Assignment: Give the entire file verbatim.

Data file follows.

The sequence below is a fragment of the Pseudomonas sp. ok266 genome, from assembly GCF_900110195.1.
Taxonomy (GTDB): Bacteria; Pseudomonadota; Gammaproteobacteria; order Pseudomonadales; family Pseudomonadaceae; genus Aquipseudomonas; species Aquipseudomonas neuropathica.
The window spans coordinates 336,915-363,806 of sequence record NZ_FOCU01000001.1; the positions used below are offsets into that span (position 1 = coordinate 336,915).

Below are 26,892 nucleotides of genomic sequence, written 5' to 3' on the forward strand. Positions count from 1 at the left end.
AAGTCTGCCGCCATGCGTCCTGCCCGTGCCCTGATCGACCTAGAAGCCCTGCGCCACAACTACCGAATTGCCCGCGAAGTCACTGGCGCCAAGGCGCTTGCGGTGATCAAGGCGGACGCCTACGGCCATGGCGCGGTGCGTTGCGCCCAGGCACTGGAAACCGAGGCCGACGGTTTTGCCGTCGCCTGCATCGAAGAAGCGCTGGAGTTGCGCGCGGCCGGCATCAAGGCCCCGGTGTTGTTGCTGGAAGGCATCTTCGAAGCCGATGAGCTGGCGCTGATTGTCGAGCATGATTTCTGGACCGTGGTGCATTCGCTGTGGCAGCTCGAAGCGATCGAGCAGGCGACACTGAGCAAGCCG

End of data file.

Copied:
The sequence below is a fragment of the Pseudomonas sp. ok266 genome, from assembly GCF_900110195.1.
Taxonomy (GTDB): Bacteria; Pseudomonadota; Gammaproteobacteria; order Pseudomonadales; family Pseudomonadaceae; genus Aquipseudomonas; species Aquipseudomonas neuropathica.
The window spans coordinates 336,915-363,806 of sequence record NZ_FOCU01000001.1; the positions used below are offsets into that span (position 1 = coordinate 336,915).

Below are 26,892 nucleotides of genomic sequence, written 5' to 3' on the forward strand. Positions count from 1 at the left end.
AAGTCTGCCGCCATGCGTCCTGCCCGTGCCCTGATCGACCTAGAAGCCCTGCGCCACAACTACCGAATTGCCCGCGAAGTCACTGGCGCCAAGGCGCTTGCGGTGATCAAGGCGGACGCCTACGGCCATGGCGCGGTGCGTTGCGCCCAGGCACTGGAAACCGAGGCCGACGGTTTTGCCGTCGCCTGCATCGAAGAAGCGCTGGAGTTGCGCGCGGCCGGCATCAAGGCCCCGGTGTTGTTGCTGGAAGGCATCTTCGAAGCCGATGAGCTGGCGCTGATTGTCGAGCATGATTTCTGGACCGTGGTGCATTCGCTGTGGCAGCTCGAAGCGATCGAGCAGGCGACACTGAGCAAGCCG